To this day, I dislike being asked if I am Rasta because I don’t want to be put into a box. I’ve always been a private person and have never felt like it’s my duty to answer questions about my supposed lifestyle and what my beliefs are every time I step outside of the house. There’s a time and place for everything, and if people think I’m stuck up because of it, so be it.
I’m just a simple girl living my life quietly. Sometimes your belief system just lines up perfectly with something that already has a name attributed to it.
My process was gradual. I’ve always been into positivity/self-improvement and natural living. All the decisions I’ve made in my life have formed me into someone who can be identified as Rasta by the way I look and the way I live.
I love this video because it’s almost like a crash course in Rastafari. It’s give a quick overview of who Marcus Garvey and Haile Selassie are, the religious (Hebrew) beliefs Rastafari incorporates, why some wear their hair in (organic) locs, panafricanism, what red/gold/green represent, what the Ital diet entails, and the role of reggae music.
This video portrays a positive and simple way of living. There’s nothing illicit or cult-like about Rastafari in general.
I used to be apprehensive about my 10-year-old daughter rockin’ locs like I do. I did not want her to experience the stares and stereotypes that I sometimes get.
Eventually, I decided that because my locs are a representation of who I am (someone who believes in racial pride and natural living), it was only fitting for someone who was being raised with the same values to exemplify that… if she chose to, of course.
She has now had her starter locs for roughly 4 months.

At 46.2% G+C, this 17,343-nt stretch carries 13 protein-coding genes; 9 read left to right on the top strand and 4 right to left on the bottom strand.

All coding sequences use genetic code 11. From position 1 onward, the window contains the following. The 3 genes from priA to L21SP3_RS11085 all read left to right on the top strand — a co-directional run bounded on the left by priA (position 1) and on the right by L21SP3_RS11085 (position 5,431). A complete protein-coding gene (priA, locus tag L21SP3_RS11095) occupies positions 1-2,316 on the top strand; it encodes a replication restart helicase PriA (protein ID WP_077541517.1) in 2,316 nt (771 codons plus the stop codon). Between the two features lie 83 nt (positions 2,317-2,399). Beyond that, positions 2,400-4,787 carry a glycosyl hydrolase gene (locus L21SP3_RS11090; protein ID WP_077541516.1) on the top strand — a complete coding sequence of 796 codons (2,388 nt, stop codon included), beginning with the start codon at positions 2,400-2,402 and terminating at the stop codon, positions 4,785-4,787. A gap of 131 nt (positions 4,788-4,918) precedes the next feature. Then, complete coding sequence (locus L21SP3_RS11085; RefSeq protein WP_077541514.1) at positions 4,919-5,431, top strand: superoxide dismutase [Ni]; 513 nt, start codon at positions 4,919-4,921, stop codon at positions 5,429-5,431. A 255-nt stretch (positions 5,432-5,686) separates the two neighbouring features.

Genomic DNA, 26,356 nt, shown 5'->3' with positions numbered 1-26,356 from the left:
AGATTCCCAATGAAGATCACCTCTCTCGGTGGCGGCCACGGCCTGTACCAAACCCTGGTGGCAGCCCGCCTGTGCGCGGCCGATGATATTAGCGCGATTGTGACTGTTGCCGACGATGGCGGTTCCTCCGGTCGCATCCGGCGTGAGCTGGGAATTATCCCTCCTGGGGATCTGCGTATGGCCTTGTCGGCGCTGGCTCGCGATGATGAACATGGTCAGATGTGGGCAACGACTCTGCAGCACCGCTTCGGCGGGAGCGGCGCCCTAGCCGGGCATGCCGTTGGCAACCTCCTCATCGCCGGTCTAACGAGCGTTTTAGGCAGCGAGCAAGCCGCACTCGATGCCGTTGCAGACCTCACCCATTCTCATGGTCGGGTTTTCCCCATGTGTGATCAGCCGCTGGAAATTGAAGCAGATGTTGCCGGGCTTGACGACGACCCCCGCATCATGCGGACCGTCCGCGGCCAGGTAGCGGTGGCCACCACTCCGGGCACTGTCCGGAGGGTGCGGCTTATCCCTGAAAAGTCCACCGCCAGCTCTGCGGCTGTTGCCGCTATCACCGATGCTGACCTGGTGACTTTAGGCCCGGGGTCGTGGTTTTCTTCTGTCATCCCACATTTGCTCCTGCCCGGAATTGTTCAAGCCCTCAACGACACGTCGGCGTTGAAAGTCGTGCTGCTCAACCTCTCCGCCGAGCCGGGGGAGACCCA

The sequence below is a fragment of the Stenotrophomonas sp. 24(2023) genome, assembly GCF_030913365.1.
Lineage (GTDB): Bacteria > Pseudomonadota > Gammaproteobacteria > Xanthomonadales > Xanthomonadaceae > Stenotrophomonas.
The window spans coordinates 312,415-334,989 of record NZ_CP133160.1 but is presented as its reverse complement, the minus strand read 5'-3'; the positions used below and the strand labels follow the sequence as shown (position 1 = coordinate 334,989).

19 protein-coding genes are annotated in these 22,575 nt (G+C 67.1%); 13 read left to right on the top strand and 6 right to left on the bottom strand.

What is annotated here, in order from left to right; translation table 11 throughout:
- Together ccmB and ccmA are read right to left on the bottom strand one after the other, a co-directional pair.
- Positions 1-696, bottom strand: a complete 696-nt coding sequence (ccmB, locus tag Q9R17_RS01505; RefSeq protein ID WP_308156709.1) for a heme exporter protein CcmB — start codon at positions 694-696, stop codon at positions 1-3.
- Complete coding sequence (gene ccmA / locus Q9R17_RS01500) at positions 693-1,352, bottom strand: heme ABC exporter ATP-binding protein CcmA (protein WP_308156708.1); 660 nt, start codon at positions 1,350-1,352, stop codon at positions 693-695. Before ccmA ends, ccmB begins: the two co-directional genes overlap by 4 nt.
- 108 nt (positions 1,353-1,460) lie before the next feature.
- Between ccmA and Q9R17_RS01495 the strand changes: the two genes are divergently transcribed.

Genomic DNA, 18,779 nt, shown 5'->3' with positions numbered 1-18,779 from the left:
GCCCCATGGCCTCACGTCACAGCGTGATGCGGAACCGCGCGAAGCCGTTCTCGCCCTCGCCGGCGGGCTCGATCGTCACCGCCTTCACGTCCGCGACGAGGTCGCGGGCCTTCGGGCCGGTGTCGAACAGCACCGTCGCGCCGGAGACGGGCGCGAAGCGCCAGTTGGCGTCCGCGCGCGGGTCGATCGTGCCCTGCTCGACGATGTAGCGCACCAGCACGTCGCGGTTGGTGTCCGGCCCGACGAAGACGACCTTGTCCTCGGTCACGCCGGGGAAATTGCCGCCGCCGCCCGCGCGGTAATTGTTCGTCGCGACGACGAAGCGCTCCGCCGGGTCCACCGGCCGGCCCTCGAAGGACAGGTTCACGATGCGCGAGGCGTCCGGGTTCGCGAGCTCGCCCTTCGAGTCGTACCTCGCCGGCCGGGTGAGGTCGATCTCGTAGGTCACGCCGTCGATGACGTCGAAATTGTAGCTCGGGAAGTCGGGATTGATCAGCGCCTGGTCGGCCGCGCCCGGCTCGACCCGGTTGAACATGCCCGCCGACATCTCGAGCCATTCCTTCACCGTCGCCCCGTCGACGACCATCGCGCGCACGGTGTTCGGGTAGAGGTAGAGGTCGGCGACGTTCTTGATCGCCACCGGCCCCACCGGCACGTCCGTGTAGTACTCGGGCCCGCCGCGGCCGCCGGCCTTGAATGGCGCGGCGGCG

Let’s take a moment, though, to observe the cuteness of this random father and son.
In this video, YouTube’s Lauren Jackson discusses how she feels about her natural hair.
For me, personally, going natural and starting my locs was more of a lifestyle choice than an aesthetic one. I realized that I had been trying subconsciously to fit in or even blend into the background. To do that, I had to chemically straighten my hair and rock my super-thick hair in a ponytail or bun all the time. I had to wear makeup to feel pretty, and I had to buy clothes that were “in style.”
When I started going to the gym on a regular basis, I was make-up free, dressed down, and rocking my natural hair. The attention I garnered nurtured my confidence and lead me to ditch the full make-up, tamed-down hair, and look the way I naturally do.
It was one of the best things that ever happened to me. I now am conscious of the amount of physical activity I get, how healthy the food that goes into my body is, and love rocking my super thick locs loose and free.
Like I said, for me, locking my hair was more of a lifestyle choice… a culmination of the positive changes I had been making.